[1 ] FAO, viale delle Terme di Caracalla, 00153, Rome
            [2 ] c/o FAO, viale delle Terme di Caracalla, 00153, Rome
            Author notes
            Author information

            This is an open access article distributed under the terms of the Creative Commons Attribution License (CC BY) 4.0 https://creativecommons.org/licenses/by/4.0/, which permits unrestricted use, distribution and reproduction in any medium, provided the original author and source are credited.

            : 31 May 2021
            : 31 August 2021

            The datasets generated during and/or analysed during the current study are available from the corresponding author on reasonable request.
            General environmental science,Geography
            Water stress,GIS,Environmental Flows,Sustainable development goals,river basin,disaggregation,Water resources,Sustainability


            Date: 31 August 2021

            Handling Editor: Dr Luiza Campos

            Editorial decision: Accept. This revised article has been accepted following peer review and it is suitable for publication in UCL Open: Environment.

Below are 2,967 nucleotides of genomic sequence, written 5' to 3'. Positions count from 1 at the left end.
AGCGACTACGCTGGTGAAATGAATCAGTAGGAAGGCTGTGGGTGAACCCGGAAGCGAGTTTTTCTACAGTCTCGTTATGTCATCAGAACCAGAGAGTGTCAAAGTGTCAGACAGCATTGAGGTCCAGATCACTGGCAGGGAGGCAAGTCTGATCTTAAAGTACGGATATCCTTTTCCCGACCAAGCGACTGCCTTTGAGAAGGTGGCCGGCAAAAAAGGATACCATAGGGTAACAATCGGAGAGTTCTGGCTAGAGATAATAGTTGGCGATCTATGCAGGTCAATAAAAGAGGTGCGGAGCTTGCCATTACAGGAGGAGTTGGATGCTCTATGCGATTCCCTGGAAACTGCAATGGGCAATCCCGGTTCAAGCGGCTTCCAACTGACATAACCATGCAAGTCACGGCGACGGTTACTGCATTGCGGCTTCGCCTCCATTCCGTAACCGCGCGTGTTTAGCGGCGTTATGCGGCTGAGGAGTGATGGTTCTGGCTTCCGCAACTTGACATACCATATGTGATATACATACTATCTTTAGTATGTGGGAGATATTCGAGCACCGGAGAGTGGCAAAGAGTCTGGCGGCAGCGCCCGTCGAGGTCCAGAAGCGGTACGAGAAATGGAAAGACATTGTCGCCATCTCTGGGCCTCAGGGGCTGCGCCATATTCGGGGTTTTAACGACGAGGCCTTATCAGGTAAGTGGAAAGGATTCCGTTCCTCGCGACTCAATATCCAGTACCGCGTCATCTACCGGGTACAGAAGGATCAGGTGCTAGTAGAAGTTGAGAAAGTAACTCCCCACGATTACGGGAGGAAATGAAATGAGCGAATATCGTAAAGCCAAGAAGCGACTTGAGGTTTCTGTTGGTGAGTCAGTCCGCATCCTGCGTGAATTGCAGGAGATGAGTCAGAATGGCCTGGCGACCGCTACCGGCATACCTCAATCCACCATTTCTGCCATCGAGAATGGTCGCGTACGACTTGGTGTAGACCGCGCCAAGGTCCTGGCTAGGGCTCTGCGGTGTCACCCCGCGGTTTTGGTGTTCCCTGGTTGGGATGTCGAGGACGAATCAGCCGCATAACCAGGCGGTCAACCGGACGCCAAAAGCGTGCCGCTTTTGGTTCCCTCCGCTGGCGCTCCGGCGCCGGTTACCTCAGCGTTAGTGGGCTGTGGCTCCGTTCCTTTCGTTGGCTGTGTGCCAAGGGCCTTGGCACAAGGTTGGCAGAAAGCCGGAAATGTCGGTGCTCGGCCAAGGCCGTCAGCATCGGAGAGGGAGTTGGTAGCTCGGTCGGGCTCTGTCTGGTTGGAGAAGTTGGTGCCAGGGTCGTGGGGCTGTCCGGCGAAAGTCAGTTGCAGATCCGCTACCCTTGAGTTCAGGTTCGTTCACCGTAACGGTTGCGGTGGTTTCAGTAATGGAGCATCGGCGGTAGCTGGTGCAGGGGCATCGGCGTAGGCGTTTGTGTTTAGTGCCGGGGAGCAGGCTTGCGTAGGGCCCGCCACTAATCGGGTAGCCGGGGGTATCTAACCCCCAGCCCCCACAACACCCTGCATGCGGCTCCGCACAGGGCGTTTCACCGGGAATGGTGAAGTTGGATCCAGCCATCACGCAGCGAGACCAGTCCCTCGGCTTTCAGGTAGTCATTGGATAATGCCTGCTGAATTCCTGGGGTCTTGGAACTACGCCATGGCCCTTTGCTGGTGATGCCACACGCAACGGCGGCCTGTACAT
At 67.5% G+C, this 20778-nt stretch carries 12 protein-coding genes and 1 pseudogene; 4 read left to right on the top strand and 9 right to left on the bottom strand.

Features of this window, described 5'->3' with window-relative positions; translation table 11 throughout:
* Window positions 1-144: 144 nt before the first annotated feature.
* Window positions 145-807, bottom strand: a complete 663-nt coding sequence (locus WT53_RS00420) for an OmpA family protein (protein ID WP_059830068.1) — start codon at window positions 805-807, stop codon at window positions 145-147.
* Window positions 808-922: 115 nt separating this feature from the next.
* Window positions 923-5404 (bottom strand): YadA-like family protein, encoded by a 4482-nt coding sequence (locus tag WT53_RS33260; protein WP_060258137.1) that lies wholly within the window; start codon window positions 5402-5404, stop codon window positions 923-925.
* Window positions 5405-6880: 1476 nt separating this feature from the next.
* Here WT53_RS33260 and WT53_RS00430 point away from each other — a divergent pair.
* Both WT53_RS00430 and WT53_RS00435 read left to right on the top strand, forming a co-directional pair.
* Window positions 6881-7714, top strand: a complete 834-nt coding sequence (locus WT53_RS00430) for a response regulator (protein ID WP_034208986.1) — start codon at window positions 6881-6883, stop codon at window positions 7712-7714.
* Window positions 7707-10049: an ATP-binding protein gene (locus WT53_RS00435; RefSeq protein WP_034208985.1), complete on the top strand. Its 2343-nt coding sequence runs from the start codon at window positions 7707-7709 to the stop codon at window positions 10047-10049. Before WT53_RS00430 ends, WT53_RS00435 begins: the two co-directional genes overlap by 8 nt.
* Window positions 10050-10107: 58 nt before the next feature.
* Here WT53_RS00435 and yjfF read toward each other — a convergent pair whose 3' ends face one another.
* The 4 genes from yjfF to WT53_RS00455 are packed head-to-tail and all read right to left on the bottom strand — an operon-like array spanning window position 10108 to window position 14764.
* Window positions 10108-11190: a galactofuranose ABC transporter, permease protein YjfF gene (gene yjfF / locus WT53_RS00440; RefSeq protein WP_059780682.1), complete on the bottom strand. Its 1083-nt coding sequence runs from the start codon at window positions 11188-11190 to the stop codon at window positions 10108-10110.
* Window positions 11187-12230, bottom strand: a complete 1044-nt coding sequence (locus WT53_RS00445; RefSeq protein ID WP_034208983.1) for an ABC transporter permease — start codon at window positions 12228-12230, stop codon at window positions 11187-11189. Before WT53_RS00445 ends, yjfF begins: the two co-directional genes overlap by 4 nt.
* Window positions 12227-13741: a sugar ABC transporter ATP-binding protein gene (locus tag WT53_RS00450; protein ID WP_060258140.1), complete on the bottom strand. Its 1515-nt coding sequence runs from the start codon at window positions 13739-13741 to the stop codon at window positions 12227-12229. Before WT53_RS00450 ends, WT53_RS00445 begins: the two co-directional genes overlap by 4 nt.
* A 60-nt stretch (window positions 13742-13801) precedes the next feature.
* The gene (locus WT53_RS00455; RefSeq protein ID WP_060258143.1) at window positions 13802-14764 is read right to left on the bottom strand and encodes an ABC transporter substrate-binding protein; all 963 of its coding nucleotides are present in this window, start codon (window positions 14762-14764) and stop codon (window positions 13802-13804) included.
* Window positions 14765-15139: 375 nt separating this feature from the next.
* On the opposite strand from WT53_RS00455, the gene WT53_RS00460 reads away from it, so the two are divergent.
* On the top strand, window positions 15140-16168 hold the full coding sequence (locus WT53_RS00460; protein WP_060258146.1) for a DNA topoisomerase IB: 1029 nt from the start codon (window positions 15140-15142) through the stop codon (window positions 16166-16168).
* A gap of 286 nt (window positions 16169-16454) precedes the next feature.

2021-09-01 10:59 UTC
            2021-09-01 10:58 UTC

            Thank you for all the reviewers' comments and for the corrections made by the authors. After examing the response to the reviewers, I noticed the manuscript was signficantly improved from the original version after the incorporation of the comments and suggestions made by the reviewers. Therefore, I am happy to accept this latest version for publication. 

            2021-08-31 18:01 UTC

            Date: 4 August 2021

            Handling Editor: Dr Luiza Campos (manuscript is part of the Special issue on Water and the UN Sustainable Development Goals - SDGs)

            The article has been revised, this article remains a preprint article and peer-review has not been completed. It is under consideration following submission to UCL Open: Environment for open peer review.

            2021-08-18 10:40 UTC